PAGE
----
The second difference now is that I am finding all these wonderful overlaps between stamp collecting and the rest of my pursuits. For example, there is one stamp in the United States collection of stamps about Blacksmithing. Yup! There is one. And I have it!


blacksmith-stamp-soloIt was issued in 1977, which was right around the time I was actively stamp collecting. So, I probably had it then too. I just don’t remember because blacksmithing wasn’t one of the things I did as a kid.

But I am glad to have it now.



It is part of a set of four stamps issued that year. The four stamps were called “Skilled Hands for Independence”. And they commemorate the skills that helped us achieve our independence. The other three stamps were seamstress, wheelwright and leatherworker.


A quick blurb about the stamp is that the blacksmith shod horses and constructed metal fittings for the cannons. Kind of cool 🙂

Anyway, It just is one of those wonderful things about stamp collecting. It isn’t just about the stamps it is also about the history of the United States and the things that the stamps commemorate.




Getting the Hobbits to Make things

When I was a kid growing up in the 1970’s we made things. That is what my friends and I did for fun. Since that decade the world has changed a whole lot. Computers, internet, cellphones, online movies and many other things absorb a lot of our time and attention. While these things are all very wonderful, they have replaced some of the simpler things in life like the art and craft of making things.

Kids in today’s world have a whole lot of instant options vying for their attention and every parent or grandparent knows that it can sometimes be difficult to pull the kids away from an electronic device and get them to do something different. But, rather than fight the technology we can co-opt it a bit by understanding and tapping into what interests them.

And the newly released hobbit movie is a great opportunity for this. What kid isn’t excited about the hobbit book and or the movies? And what kid wouldn’t want to have the iconic Sting sword from the movies?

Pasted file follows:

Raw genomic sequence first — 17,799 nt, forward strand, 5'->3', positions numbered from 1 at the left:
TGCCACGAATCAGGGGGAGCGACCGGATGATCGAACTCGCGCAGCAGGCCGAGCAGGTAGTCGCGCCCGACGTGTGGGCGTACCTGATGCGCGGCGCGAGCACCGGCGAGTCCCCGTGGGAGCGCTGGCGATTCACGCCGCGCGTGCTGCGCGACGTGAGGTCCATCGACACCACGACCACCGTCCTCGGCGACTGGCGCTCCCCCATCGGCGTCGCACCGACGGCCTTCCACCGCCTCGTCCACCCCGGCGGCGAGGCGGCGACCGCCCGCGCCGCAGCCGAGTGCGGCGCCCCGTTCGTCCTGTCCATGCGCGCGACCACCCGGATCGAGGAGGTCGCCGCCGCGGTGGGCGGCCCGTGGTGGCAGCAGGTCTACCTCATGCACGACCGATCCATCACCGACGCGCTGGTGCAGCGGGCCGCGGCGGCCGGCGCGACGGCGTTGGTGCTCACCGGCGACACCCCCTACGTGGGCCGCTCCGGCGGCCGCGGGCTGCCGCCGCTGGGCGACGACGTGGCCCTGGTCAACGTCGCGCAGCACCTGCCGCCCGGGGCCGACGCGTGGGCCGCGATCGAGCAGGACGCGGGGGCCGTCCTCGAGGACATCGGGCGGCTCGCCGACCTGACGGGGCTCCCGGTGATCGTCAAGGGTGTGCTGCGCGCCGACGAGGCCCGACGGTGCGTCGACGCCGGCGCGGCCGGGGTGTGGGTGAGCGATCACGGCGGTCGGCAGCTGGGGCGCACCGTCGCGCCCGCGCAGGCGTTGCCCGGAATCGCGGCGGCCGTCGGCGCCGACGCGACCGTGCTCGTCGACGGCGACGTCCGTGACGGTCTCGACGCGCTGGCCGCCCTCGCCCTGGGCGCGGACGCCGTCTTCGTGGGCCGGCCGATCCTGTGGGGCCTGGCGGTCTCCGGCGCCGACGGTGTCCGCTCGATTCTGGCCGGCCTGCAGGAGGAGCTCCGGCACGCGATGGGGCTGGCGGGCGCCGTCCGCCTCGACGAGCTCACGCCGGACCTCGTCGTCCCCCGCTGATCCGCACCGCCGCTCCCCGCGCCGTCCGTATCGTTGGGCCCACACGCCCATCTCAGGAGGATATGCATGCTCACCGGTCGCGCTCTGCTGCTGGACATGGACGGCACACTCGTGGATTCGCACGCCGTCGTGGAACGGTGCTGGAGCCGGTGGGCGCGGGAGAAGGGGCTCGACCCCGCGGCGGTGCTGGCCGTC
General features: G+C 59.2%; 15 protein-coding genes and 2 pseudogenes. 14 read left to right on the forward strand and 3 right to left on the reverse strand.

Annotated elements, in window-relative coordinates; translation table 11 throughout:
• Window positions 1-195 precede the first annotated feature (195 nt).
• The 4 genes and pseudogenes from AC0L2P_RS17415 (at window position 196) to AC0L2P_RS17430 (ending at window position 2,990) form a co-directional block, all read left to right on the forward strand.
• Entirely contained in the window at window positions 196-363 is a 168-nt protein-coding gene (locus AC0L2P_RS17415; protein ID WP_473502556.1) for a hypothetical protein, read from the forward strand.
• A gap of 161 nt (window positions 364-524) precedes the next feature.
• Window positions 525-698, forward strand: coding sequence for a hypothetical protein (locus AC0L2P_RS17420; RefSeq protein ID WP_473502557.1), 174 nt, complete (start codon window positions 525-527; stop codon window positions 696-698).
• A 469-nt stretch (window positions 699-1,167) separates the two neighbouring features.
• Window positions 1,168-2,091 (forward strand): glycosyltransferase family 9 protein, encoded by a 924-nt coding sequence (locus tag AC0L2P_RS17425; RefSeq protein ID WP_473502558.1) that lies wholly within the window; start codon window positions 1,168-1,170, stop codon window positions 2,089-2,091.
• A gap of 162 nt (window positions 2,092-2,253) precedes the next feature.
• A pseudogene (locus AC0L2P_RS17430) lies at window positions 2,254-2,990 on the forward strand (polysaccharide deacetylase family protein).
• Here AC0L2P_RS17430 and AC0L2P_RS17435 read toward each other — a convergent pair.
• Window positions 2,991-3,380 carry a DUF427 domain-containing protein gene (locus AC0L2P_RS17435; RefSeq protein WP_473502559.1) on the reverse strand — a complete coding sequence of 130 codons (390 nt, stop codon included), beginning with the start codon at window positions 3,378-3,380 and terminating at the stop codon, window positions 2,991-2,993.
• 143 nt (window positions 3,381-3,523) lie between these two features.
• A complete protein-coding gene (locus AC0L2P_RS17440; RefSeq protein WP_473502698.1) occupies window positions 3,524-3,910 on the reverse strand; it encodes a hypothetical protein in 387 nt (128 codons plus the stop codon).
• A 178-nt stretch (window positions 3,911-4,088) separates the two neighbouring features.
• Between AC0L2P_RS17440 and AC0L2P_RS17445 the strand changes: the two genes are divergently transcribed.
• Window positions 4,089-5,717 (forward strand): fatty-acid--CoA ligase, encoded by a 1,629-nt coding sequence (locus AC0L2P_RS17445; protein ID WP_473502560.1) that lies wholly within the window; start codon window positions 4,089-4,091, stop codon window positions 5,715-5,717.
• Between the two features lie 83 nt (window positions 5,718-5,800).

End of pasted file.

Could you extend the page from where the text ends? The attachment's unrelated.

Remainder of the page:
A transformation occurs when a child makes something. He or she crosses the line from a consumer being entertained to a creator. His imagination is ignited. He no longer watching Frodo carry the sword, he made the sword himself and carries it off to fight Smaug himself.

And this time making something is a great opportunity to spend simple time together talking and collaborating on a project. So, if you are looking for a reason to get the kids away from the television think about using a movie or a video game as the catalyst. Here are some suggestions from the Hobbit movies of inexpensive projects that you might want to make with a child.


Sting- the glowing sword that Frodo and Bilbo carry. – You can even use the non-toxic fluid in a glow stick to make your Sting glow.


The Dwarven Windlass – This is a unique type of catapult that is used to bring down the dragon Smaug. You can make your Windlass shoot straws or cotton swabs.

Our Merry band of Dwarves all carry unique weapons from a hammer to a bow, slingshot and polearm. These are all very fun projects that can be made cheaply with foamboard and a broomstick or dowel.

And the list of possibilities is endless. We don’t have to choose swords and weapons. The hobbit movies also offer us lots of other options. You can also make a hobbit terrarium complete with hobbit hole and live plants. This combines a child’s interest in hobbits and in gardening. It is a nice synthesis of subjects that gives us the opportunity to make something.